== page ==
The LumiShield team (Left to right: Zach Kaufman, Coatings Chemist; Dave Luebke, CEO; John Watkins, Senior Scientist; Blake Woodyard, Operations Manager; and Ben Davis, Electroplating Engineer) celebrates successful demonstration of the Lumidize process on the internal surface of a process vessel at Epiphany Solar Water Systems (Pittsburgh, Pa.). Source | LumiShield
LumiShield Technologies (Pittsburgh, Pa.) has reached a milestone with an aluminum electroplating process it calls Lumidize. Since its inception, the company has experienced steady growth and has been touting the benefits of its process for a few years. LumiShield recently conducted a demonstration at the 100-gallon scale, signifying the technology’s readiness for production-scale plating.
Lumidize is a low-toxicity aqueous process designed to serve as an effective replacement for common surface preparation technologies that are based on heavy metals and phosphates. According to LumiShield, the process can plate aluminum oxide onto virtually any conductive substrate, particularly carbon steels. The resultant electroplate (0.1 mil or less) forms a hard barrier layer, maximizing adhesion and improving corrosion resistance.
“When you take a steel surface and Lumidize it, you first deposit aluminum on its surface, which then very quickly gets oxidized to a fully adherent layer of aluminum oxide,” says LumiShield president Dave Luebke.
Luebke says the aluminum-oxide coating produced is noncorrosive and allows for improved adhesion and the ability to chemically bind to epoxy and urethane topcoats without the need for phosphate or primer. “The surface is rough, allowing for good physical adhesion of organic coatings, and it is terminated in a layer of hydroxyl groups, which are good points of attachment for epoxies and urethanes,” he explains. “You get chemical attachment of the oxide onto the steel surface and you get chemical attachment of the paint to the Lumidized surface — so, you effectively chemically bond your coating to the surface of the steel.”
LumiShield’s process requires only standard preparation prior to electroplating. Here, Luebke rinses the process vessel to be Lumidized following acid activation of the surface while Woodyard controls the hoist used to transfer it from tank to tank.
LumiShield conducted a 100-gallon demonstration of Lumidize with Epiphany Solar Water Systems (Pittsburg, Pa.), a company that builds solar powered water desalination and purification systems. Epiphany’s systems are used to create drinking water from salt water and to reduce the volume of industrial waste brines. In doing so, Epiphany’s systems run at 250º F and are constantly processing highly corrosive liquids (fully saturated acidic brine that is around 32% salt). To resist this corrosive environment, the system’s process vessels are coated with an abrasion-resistant, chemical-resistant, ceramic-laden epoxy coating from Sherwin Williams. While the coating provides good protection, Epiphany was having trouble with it adhering to the steel substrate of the process tanks in a consistent manner.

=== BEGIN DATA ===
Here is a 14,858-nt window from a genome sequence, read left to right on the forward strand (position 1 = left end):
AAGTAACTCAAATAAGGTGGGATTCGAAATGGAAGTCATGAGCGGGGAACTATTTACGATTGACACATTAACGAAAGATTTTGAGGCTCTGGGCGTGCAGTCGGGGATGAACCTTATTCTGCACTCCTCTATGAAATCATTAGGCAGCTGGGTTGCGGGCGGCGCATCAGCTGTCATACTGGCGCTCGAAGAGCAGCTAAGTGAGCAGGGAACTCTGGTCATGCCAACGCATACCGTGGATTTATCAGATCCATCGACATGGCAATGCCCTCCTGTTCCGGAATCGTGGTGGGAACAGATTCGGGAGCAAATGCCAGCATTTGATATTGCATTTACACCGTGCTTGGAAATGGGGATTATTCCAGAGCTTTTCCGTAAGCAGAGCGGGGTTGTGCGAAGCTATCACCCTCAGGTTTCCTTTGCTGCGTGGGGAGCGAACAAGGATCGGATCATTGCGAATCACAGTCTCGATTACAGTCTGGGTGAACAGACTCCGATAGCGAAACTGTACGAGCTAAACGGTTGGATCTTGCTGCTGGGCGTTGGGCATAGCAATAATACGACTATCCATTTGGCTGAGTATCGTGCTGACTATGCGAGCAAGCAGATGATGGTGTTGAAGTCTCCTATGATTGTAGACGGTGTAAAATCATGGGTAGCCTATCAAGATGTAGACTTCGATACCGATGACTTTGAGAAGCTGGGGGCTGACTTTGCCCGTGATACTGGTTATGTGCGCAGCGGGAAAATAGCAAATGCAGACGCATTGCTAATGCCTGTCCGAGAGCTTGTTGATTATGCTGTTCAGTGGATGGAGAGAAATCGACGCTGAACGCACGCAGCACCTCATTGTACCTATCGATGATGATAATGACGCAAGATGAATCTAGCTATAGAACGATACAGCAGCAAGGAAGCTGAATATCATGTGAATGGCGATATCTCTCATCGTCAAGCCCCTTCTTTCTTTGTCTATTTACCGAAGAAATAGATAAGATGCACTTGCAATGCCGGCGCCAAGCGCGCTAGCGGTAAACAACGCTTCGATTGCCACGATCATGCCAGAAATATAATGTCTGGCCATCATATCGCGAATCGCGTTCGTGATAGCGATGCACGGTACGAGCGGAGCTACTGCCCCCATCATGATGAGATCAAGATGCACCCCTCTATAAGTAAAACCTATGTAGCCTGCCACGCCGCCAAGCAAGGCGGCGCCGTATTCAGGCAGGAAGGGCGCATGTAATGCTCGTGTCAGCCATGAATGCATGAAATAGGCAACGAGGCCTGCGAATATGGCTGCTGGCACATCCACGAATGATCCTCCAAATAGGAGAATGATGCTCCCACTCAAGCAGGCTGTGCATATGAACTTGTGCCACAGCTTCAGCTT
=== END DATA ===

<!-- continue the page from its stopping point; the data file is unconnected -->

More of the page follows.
“One of the issues is getting coatings on the metal that will tolerate that kind of water quality,” says Tom Joseph, CEO & CTO at Epiphany. “It requires a very specific surface profile to stick to the substrate with any kind of reliability. [Lumishield] was able to control that surface profile in the coating process.”
LumiShield constructed a 100-gallon Lumidize line on site at Epiphany for a demonstration. Joseph says the process worked well on test articles and was used to coat process tanks that are being tested in the field. In addition to providing the necessary adhesion, Lumidize broadened Ephiphany’s window for the application of the tanks’ protective epoxy coat. In the past, the tank surfaces would be sandblasted to a specific surface profile and the first coating of epoxy would need to be applied quickly to avoid oxidation of the steel.
“[Lumidize] provides an oxidation barrier that extends your coating window to days instead of hours,” says Joseph.
Reaching the 100-gallon threshold is significant, as it marks Lumidize’s transition from R&D phase to commercial-scale plating readiness.
“In scaling up from five gallons to 100 gallons, we had to solve all sorts of problems that you don’t encounter in the laboratory — scaling on the steel, issues of mass transfer, unlike materials welded together,” says Luebke. “Still, it only took us seven or eight tries to go from never having plated above five gallons to implementing a working line, which shows how robust the process is and how easy it is to adapt it to a new set of conditions.”
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